Today the church remembers Clement, Bishop of Rome, c. 100.Clement was, as best we can determine, the third Bishop of Rome. He is believed to be the Clement mentioned in Philippians 4:3 and he may well have known Paul and Peter personally. He was in all probability an ex-slave of the family of Titus Flavius Clemens, relatives of the Emperor Domitian. However, his fame rests primarily on a letter he wrote to the Christians in Corinth in about 95. It is usually called I Clement and has often been regarded as canonical scripture. This beautiful epistle is an admonition to the Corinthian Christians to be patient with one another, to obey the legitimate church authorities, and to concentrate on demonstrating to each other and to the world the wonderful love of Christ. "Let each man be subject to his neighbor," wrote Clement. "Let the strong care for the weak, and let the weak respect the strong. Let the rich provide for the poor, and let the poor give thanks that God has given him one to supply his need. Let the wise man show his wisdom, not in words, but in good deeds." Clement's verses on love are second only to those of Paul himself. Also, like Paul, he builds a strong case for obedience to church leadership and admonishes against rebellious spirits, envy, jealousy, and strife. O God, raise up faithful witnesses today, like Clement, who will set forth the truth of your salvation. Amen.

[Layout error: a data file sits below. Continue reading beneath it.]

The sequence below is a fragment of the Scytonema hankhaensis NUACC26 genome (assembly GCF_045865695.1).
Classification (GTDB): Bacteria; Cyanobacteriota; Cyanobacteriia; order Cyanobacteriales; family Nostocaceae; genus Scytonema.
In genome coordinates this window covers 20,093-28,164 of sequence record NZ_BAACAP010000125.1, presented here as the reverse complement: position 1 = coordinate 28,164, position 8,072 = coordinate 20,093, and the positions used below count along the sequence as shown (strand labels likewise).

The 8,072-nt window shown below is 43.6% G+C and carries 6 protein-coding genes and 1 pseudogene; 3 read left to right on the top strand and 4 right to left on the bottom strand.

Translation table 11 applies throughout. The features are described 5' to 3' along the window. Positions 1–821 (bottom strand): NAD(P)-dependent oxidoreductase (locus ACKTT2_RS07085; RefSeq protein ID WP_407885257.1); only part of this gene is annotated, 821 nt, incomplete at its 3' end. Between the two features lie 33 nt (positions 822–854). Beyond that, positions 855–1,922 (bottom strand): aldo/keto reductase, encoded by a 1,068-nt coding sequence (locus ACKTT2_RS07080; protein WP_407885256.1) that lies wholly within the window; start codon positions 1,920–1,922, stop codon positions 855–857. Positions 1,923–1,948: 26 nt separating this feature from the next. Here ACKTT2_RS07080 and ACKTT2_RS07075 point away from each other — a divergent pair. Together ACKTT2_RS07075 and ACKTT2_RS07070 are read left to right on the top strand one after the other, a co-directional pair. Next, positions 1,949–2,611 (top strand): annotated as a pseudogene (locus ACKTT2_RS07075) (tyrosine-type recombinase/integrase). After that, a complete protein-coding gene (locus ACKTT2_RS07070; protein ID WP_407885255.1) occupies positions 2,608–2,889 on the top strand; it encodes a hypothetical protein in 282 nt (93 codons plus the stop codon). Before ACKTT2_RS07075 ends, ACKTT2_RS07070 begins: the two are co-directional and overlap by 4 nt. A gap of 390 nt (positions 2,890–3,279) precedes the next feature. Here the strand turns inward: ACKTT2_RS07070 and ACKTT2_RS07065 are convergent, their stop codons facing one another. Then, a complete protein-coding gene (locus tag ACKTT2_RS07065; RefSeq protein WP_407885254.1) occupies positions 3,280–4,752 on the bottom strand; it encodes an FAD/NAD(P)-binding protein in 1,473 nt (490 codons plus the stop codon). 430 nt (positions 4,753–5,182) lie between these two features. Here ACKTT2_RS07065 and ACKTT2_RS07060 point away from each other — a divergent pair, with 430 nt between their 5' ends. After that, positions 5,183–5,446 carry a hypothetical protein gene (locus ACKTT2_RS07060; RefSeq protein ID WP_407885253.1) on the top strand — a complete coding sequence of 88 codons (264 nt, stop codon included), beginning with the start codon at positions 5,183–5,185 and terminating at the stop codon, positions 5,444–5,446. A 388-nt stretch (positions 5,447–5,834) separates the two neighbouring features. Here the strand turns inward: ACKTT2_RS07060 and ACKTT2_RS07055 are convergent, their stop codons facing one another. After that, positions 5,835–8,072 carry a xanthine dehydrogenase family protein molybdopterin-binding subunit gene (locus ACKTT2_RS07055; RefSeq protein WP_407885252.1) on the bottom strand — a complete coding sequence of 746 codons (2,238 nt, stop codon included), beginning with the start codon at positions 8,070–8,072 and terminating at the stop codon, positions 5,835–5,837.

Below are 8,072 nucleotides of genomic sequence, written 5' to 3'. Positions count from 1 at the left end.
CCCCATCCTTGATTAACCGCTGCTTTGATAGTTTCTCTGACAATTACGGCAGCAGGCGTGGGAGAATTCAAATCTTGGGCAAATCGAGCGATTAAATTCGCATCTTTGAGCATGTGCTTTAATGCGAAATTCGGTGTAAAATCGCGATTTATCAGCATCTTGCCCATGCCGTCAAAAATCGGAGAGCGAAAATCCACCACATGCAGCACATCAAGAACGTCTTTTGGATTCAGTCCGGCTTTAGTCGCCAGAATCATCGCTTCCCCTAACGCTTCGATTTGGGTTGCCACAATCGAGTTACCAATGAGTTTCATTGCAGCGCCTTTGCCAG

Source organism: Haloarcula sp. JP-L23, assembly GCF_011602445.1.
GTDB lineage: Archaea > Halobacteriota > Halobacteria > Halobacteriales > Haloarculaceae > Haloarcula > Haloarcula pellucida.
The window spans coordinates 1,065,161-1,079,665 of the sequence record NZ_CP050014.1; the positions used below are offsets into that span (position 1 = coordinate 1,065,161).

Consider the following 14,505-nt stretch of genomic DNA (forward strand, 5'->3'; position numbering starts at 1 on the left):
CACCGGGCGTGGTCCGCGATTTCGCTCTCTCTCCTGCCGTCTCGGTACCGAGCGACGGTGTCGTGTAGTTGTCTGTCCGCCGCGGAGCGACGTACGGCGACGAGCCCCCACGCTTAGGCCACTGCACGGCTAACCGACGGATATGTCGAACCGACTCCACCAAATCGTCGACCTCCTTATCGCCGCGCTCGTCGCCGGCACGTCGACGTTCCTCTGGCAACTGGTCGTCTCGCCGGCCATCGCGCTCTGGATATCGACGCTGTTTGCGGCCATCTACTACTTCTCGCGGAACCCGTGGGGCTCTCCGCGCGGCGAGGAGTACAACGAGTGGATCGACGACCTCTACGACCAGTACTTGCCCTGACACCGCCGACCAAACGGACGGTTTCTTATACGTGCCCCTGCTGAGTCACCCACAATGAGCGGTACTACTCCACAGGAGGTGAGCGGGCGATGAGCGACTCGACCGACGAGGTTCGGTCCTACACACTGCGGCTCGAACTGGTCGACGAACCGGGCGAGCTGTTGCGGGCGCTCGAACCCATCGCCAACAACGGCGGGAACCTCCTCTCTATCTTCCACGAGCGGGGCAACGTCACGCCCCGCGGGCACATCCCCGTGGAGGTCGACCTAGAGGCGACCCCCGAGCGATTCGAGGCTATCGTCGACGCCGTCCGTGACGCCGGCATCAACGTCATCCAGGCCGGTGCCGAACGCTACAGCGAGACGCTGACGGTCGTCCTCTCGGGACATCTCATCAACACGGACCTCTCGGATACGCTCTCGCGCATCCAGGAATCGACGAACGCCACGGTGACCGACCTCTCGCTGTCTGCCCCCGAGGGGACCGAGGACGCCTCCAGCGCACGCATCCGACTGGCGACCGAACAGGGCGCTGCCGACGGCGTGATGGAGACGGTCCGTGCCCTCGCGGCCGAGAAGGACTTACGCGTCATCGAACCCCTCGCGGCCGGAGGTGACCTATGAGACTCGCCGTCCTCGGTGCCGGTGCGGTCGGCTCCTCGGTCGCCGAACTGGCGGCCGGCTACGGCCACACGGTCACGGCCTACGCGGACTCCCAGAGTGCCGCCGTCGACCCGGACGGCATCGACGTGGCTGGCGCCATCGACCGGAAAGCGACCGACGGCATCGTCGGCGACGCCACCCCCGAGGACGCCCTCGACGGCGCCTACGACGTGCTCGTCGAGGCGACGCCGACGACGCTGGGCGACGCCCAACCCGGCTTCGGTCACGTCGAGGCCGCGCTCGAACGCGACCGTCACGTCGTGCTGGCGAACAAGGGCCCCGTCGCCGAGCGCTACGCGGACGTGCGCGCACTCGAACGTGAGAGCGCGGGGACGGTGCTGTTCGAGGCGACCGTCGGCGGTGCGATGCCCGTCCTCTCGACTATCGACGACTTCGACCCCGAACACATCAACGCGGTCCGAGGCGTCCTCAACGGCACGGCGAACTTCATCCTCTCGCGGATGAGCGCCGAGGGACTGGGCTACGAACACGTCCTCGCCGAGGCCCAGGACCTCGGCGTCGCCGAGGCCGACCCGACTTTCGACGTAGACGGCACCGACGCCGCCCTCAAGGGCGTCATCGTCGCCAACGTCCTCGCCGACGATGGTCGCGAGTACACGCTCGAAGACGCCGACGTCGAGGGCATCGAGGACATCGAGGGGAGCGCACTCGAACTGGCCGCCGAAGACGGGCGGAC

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Almighty God, you chose your servant Clement of Rome to recall the Church in Corinth to obedience and stability: Grant that your Church may be grounded and settled in your truth by the indwelling of the Holy Spirit; reveal to it what is not yet known; fill up what is lacking; confirm what has already been revealed; and keep it blameless in your service; through Jesus Christ our Lord, who lives and reigns with you and the Holy Spirit, one God, for ever and ever. Amen.